Ground clearance

205 mm


206 kg (wet)

MCIA Secured rating

3/5 (No alarm or tracker but the bike has a steering lock, immobiliser and datatag marking)


2-year unlimited mileage


10,000 mile (or 12 months)



Photos: Kingdom Creative (G. Harford / D. Wood)


Triumph Tiger Sport 660 2022 Review Price Spec Details_mcia


What is MCIA Secured?

MCIA Secured gives bike buyers the chance to see just how much work a manufacturer has put into making their new investment as resistant to theft as possible.

As we all know, the more security you use, the less chance there is of your bike being stolen. In fact, based on research by Bennetts, using a disc lock makes your machine three times less likely to be stolen, while heavy duty kit can make it less likely to be stolen than a car. For reviews of the best security products, click here.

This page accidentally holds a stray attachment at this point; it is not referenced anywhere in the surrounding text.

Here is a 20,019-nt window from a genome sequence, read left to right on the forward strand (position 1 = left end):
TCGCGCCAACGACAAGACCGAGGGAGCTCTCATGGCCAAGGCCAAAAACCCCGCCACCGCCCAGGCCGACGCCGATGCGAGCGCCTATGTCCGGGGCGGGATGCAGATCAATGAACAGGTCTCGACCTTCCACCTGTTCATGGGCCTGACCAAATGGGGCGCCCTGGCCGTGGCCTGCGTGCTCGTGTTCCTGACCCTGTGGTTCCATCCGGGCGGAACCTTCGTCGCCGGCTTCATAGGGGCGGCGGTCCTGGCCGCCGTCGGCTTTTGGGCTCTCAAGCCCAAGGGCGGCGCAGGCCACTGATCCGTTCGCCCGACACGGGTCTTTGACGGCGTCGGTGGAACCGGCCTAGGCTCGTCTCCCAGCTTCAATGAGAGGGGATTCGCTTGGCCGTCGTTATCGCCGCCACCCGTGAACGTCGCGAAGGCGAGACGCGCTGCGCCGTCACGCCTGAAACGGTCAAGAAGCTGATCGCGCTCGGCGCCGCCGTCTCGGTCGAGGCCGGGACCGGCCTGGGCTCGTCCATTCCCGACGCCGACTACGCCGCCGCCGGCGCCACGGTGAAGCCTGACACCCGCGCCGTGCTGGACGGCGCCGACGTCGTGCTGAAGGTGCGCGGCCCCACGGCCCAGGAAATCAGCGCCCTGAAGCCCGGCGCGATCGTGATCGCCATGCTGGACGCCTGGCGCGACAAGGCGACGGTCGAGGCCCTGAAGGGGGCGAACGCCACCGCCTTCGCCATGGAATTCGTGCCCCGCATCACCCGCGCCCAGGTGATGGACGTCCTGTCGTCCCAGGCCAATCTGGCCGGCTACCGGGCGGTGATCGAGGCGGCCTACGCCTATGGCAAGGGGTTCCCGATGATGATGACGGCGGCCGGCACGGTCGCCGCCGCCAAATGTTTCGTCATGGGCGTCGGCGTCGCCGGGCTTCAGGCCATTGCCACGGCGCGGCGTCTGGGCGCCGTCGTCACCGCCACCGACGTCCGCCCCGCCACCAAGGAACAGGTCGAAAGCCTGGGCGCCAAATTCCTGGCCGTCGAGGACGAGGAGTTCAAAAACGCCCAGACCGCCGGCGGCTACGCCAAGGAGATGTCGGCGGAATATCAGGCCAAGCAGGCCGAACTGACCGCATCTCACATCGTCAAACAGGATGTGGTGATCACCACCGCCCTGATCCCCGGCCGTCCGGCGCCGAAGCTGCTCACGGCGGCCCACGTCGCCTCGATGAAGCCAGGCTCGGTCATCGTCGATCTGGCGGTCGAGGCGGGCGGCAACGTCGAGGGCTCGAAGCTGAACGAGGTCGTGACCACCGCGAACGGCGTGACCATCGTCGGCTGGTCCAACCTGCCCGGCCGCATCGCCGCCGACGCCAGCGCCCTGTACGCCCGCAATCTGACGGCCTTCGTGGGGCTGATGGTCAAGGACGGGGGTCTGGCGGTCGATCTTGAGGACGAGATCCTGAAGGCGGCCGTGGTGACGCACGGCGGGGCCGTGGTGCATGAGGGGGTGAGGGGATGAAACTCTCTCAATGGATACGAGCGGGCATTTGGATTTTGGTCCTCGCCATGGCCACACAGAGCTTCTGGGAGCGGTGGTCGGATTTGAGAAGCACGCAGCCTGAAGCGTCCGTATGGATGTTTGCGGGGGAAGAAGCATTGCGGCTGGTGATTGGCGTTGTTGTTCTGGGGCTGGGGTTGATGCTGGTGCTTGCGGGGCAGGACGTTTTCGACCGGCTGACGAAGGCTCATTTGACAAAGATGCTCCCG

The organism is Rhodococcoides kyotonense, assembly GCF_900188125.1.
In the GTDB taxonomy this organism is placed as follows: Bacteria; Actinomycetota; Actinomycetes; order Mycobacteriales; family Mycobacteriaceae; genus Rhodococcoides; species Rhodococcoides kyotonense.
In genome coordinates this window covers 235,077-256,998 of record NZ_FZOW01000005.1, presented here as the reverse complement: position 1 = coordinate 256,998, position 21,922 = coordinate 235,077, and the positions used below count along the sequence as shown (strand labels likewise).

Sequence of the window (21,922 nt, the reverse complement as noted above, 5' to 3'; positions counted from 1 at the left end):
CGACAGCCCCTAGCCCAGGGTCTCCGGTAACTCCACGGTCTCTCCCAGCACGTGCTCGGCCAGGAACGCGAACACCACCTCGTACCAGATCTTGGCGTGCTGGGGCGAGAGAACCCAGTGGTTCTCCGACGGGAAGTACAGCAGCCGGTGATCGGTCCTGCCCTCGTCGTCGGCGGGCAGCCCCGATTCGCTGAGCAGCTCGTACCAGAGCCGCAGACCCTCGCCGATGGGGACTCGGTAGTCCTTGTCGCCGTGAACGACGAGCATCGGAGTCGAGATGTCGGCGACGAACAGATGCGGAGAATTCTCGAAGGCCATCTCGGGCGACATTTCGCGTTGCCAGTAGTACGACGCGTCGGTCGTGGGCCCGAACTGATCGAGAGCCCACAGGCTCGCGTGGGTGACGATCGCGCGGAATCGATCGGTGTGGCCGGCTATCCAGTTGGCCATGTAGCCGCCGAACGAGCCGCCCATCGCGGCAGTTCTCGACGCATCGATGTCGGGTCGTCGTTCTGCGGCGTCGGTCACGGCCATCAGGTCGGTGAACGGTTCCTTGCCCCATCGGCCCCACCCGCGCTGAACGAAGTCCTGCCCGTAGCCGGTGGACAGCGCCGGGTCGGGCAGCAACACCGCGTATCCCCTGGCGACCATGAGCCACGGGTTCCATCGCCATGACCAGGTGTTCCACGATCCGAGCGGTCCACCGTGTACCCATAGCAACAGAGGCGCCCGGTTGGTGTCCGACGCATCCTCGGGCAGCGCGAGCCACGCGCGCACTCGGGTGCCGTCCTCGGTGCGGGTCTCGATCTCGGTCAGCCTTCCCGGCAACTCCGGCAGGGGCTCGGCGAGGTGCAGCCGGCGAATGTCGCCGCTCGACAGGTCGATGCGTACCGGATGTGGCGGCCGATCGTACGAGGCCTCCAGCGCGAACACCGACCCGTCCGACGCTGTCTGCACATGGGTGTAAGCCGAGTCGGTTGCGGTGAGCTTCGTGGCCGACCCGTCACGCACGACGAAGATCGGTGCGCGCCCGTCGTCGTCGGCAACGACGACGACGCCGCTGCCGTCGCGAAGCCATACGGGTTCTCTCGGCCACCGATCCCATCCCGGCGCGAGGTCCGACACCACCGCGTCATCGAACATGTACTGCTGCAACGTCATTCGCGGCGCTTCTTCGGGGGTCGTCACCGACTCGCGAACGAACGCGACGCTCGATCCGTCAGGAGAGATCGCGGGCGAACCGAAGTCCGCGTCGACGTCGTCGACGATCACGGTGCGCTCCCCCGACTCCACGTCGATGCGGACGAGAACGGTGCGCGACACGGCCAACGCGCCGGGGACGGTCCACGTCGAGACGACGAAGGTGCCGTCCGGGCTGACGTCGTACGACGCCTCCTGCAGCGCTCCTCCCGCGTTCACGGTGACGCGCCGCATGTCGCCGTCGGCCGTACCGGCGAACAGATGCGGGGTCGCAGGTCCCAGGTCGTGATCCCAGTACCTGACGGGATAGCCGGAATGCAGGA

MCIA Secured gives motorcycles a rating out of five stars, based on the following being fitted to a new bike as standard:

  • A steering lock that meets the UNECE 62 standard
  • An ignition immobiliser system
  • A vehicle marking system
  • An alarm system
  • A vehicle tracking system with subscription

The higher the star rating, the better the security, so always ask your dealer what rating your bike has, and compare it to other machines on your shortlist.